[PDF Notes] Brief notes on the concept of Observed distribution pattern

The annual average sea-level pressure is represented. We find that because of the preponderance of land masses in northern hemisphere the idealized zonal pattern of surface pressure is disrupted.

The so-called pressure belts are broken into cells of high and low pressures which are elongated in shape and extend in east-west direction.

On the contrary, the southern hemisphere is pre- eminently a water hemisphere and there is a progressive diminution of land masses in higher latitudes. The only true zonal distribution of pressure exists in the region of sub-polar low in the southern hemisphere where the ocean is continuous.

The annual average sea-level pressure pattern as represented in Figure 25.8 brings out the following salient features into sharp focus:-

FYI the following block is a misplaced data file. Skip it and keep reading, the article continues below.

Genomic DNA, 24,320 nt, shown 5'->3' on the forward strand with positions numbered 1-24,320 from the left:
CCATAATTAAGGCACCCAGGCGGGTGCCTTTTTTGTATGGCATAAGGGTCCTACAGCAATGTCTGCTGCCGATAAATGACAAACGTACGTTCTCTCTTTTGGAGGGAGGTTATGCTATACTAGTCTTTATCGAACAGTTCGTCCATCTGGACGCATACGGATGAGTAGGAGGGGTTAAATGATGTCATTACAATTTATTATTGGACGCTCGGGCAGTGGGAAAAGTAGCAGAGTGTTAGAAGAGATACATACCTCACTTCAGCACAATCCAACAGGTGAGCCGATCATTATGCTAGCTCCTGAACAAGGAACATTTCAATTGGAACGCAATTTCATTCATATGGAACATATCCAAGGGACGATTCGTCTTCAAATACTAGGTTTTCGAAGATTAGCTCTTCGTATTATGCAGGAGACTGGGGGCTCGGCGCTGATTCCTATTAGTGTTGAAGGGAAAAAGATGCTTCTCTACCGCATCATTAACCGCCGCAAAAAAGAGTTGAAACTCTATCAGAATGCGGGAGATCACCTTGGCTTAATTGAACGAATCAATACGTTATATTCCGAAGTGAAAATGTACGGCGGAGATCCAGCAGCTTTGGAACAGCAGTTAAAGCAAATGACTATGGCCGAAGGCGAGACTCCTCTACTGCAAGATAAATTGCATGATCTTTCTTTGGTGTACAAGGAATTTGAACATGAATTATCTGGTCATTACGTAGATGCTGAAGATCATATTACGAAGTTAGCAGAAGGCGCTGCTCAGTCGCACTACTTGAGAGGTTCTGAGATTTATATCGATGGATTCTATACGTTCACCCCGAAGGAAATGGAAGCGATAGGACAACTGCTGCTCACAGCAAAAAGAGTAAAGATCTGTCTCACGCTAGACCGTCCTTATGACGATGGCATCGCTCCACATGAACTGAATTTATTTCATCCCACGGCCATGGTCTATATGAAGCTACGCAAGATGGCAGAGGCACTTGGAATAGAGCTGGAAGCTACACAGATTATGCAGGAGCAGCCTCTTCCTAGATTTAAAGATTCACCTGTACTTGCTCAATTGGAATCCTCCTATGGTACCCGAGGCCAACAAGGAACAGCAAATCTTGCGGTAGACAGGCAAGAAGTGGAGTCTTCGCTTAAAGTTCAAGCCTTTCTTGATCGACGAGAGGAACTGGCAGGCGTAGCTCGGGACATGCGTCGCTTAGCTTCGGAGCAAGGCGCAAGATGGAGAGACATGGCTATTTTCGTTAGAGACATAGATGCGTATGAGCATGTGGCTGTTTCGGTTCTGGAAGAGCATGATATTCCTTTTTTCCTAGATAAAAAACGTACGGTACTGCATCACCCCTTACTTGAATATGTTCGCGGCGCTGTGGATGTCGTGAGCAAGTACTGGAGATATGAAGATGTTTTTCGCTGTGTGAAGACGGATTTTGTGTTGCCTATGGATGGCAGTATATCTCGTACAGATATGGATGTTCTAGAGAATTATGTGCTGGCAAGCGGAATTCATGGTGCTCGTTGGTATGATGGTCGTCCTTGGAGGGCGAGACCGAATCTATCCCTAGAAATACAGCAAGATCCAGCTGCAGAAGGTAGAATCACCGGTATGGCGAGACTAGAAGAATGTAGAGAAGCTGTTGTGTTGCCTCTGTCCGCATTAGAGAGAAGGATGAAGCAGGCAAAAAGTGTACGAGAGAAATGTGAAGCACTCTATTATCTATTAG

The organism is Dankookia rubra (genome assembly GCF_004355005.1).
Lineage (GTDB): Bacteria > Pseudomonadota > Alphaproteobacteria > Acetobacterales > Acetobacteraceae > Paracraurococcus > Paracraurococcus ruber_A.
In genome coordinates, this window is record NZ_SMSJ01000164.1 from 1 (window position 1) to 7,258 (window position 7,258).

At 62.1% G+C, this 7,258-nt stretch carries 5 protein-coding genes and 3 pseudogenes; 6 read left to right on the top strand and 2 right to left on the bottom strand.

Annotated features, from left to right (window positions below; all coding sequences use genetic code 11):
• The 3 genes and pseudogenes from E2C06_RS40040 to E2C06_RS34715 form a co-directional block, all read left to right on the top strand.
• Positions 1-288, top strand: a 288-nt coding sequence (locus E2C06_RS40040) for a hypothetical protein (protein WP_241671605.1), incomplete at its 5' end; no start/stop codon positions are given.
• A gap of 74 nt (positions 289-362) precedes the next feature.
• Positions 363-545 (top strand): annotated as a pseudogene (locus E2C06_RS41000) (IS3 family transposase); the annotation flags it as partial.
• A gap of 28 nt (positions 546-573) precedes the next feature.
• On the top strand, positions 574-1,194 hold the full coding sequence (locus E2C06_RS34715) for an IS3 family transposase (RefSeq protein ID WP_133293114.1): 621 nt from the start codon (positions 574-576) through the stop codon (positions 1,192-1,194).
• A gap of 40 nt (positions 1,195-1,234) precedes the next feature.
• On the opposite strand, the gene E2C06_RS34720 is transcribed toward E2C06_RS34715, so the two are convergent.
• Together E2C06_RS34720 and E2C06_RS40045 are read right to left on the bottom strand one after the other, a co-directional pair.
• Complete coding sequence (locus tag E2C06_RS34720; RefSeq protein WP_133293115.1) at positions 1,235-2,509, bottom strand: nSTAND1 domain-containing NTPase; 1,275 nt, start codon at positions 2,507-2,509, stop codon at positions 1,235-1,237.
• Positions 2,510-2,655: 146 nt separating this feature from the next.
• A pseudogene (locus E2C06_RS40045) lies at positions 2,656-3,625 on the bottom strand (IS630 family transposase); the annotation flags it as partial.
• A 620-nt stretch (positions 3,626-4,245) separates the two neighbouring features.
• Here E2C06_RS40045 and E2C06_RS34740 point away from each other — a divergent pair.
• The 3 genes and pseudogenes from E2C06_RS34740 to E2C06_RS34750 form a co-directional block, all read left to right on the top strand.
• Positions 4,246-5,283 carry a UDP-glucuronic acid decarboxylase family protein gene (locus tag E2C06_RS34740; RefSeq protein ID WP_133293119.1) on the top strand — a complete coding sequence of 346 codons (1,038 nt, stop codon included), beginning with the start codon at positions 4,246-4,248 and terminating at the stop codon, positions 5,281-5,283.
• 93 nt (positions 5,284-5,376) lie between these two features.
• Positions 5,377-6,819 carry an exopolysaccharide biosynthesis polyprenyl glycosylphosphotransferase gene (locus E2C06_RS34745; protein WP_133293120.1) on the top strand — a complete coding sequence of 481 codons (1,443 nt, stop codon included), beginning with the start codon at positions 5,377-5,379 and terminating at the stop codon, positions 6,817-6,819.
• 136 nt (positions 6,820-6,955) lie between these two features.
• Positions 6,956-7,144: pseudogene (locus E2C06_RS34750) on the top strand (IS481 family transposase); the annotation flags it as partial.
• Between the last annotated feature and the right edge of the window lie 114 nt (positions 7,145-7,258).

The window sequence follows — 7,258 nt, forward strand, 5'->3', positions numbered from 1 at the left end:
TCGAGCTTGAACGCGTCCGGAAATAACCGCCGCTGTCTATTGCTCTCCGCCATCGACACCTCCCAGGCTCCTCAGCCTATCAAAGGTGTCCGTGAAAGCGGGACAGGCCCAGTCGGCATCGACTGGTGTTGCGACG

(a) There is a trough of low pressure in the vicinity of the equator which is to a certain extent zonal in character; (b) The subtropical regions in either hemisphere are dominated by a number of discontinuous high pressure cells called the subtropical highs. These highs are definitely not of thermal origin; they are supposed to be induced by mechanical or dynamic means, (c) Pole-ward from the subtropical highs there is a decrease of pressure towards the sub-polar lows located in the vicinity of the Arctic and Antarctic Circles. In the northern hemisphere the sub-polar trough of low pressure consists of individual cells of low pressure over the oceans. Contrary to this, there is a continuous belt of low pressure at about the latitude of the Antarctic Circle. The sub-polar lows owe their origin to the dynamic rather than thermal causes, (d) The polar areas in either hemisphere are dominated by anticyclones that are of thermal origin.

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